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How to Prevent and Thaw Frozen Pipes

Feeling the chill already? With the weather getting colder and December already here, now is a good time to think about your pipes and how you can protect them from freezing or even bursting this winter. Here’s so tips:

Use Insulated Foam Covering

Pipes in attics and basements or those fixed to the inside of external walls are most likely to freeze as these areas usually unheated. They also tend to lack insulation, but you can change this by lagging them using insulated foam sleeving. Bear in mind that the thinner the pipe is, the thicker the insulation needs to be – it should should be at least 5cm in diameter. Make sure that there are no gaps at valves or bends. Sleeving can also be used on the external condensate pipe at the back of your condensing boiler if you have one.

Don’t Insulate Underneath your Tank. This is important if your tank is in the loft. Your loft will be even colder if it’s floor is insulated, as this will be blocking the heat that normally rises from the room below. If you can avoid it, don’t insulate underneath your tank – but do insulate the top and sides to prevent the heat from escaping.

Fix Dripping Taps

Dripping taps can cause problems because if a drip freezes the pipe will become blocked. Make sure to replace the washers on dripping taps to avoid this.

Get your Boiler Serviced

If you haven’t already serviced your boiler ready for the winter, there’s no time to like the present. Having your boiler looked at by a qualified plumber/engineer is the best way to protect it against breakdowns.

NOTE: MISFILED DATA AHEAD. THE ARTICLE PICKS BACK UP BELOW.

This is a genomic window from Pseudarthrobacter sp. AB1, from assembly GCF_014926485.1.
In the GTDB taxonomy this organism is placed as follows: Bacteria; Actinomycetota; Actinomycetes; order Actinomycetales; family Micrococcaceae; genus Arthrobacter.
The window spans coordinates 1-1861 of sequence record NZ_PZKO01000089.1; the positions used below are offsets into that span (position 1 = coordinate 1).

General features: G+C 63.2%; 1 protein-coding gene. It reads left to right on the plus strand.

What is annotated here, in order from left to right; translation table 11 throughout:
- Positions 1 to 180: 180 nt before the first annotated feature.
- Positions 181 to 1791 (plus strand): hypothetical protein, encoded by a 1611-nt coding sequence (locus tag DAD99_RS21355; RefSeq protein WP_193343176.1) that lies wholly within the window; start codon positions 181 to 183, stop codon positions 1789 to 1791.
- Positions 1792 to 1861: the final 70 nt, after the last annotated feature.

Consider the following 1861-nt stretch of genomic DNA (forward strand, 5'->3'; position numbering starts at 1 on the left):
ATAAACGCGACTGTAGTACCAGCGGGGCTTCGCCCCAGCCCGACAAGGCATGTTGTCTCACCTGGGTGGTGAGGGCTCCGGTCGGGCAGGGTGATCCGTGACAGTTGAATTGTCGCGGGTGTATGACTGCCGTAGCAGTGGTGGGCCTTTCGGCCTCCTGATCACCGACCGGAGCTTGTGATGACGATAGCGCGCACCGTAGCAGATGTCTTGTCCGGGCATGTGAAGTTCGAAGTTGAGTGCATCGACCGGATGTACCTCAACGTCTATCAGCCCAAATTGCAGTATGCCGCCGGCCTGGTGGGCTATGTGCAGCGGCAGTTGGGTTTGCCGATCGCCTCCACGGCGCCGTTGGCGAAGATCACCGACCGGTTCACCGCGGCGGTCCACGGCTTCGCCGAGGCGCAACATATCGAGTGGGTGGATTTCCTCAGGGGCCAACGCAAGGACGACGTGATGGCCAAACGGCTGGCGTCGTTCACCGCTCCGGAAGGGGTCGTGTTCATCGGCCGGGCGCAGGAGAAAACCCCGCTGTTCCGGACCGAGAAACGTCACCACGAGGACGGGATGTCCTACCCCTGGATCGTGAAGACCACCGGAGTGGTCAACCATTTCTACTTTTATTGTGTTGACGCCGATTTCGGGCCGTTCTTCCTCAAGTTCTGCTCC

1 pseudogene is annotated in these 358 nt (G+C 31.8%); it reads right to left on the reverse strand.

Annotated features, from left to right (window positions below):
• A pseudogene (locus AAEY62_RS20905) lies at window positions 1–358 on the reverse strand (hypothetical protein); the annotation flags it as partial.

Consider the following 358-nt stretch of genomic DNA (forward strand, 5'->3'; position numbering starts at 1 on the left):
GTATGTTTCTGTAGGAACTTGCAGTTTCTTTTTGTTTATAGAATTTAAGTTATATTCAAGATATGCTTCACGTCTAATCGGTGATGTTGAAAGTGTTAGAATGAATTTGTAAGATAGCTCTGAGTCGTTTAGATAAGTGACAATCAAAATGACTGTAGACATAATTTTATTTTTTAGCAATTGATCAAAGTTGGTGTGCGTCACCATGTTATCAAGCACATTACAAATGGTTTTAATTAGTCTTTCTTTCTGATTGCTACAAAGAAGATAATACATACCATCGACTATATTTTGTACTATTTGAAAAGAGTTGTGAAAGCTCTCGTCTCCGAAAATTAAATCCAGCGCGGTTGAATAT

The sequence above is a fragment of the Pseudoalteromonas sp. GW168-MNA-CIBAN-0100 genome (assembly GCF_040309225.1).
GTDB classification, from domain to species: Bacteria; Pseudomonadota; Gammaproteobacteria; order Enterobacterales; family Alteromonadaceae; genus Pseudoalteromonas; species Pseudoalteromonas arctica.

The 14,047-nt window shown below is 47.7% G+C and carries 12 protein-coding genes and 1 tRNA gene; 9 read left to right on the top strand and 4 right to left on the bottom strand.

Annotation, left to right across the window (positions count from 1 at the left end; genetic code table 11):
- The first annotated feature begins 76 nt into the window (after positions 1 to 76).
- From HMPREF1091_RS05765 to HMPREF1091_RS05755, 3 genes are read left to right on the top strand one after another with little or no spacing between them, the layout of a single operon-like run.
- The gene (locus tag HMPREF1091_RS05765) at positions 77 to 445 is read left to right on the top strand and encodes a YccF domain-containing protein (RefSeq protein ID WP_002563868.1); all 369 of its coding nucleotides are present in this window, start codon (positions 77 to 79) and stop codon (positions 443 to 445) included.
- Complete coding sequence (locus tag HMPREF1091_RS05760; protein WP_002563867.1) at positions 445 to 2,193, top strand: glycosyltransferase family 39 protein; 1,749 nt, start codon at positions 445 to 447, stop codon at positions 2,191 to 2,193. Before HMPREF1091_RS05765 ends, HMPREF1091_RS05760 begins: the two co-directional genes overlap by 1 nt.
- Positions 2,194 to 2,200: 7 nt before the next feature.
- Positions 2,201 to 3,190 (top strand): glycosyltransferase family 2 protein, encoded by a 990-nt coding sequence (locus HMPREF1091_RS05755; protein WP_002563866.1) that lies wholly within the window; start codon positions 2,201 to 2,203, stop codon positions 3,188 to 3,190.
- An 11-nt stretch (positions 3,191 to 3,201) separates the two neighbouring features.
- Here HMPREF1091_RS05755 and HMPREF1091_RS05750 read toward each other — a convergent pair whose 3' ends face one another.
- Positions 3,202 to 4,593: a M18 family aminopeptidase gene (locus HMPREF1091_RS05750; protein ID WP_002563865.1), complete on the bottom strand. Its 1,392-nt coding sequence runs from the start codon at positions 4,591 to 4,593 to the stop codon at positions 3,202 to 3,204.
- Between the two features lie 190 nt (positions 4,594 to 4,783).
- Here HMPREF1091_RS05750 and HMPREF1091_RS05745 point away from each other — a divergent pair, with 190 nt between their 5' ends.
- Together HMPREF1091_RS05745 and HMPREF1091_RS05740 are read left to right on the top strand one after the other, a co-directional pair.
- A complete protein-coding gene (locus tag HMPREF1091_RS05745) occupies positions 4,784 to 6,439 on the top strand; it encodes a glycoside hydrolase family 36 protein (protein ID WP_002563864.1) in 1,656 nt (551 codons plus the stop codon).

Leave your Heating on

If you’re lucky enough to be escaping to somewhere a little warmer this winter and leaving the house to fend for itself, consider the heating on at a low temperature. While turning it off completely will save you money, you could end up regretting it if a pipe bursts and causes expensive damage to your home. While you’re away, leaving your loft hatch open is also a good idea as it allows heat to circulate around your tank and pipes. If your home is going to be occupied for a long time, consider turning off the water at the stopcock and draining down the system so there is no water in the pipes. You may also want to ask a friend to check the house regularly.

Find your Stopcock

Make sure you know where your home’s stopcock is and that you can turn it off if necessary.

How to Thaw Frozen Pipes

If you do find yourself with frozen pipes, there are a few things you can do to thaw them out. The first thing to do is turn off the water supply at the stopcock by rotating it clockwise, an turn off the heating system. You can then slowly thaw the the pipe using hot water bottles, a towel soaked in hot water, or a hairdryer on the lowest setting. Start at the end closest to the tap. Turn on the tap closest to the affected area so you can see when the ice begins to melt.

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